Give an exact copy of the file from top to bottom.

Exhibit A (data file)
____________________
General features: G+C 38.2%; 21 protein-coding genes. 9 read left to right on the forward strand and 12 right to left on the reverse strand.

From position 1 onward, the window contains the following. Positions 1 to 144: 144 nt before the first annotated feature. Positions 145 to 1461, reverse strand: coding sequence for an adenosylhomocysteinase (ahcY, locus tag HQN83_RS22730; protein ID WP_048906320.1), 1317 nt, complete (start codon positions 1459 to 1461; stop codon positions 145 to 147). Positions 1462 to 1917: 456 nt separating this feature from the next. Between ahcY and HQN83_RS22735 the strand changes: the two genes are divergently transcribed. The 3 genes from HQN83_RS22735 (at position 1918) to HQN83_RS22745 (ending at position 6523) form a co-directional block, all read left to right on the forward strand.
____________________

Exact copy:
General features: G+C 38.2%; 21 protein-coding genes. 9 read left to right on the forward strand and 12 right to left on the reverse strand.

From position 1 onward, the window contains the following. Positions 1 to 144: 144 nt before the first annotated feature. Positions 145 to 1461, reverse strand: coding sequence for an adenosylhomocysteinase (ahcY, locus tag HQN83_RS22730; protein ID WP_048906320.1), 1317 nt, complete (start codon positions 1459 to 1461; stop codon positions 145 to 147). Positions 1462 to 1917: 456 nt separating this feature from the next. Between ahcY and HQN83_RS22735 the strand changes: the two genes are divergently transcribed. The 3 genes from HQN83_RS22735 (at position 1918) to HQN83_RS22745 (ending at position 6523) form a co-directional block, all read left to right on the forward strand.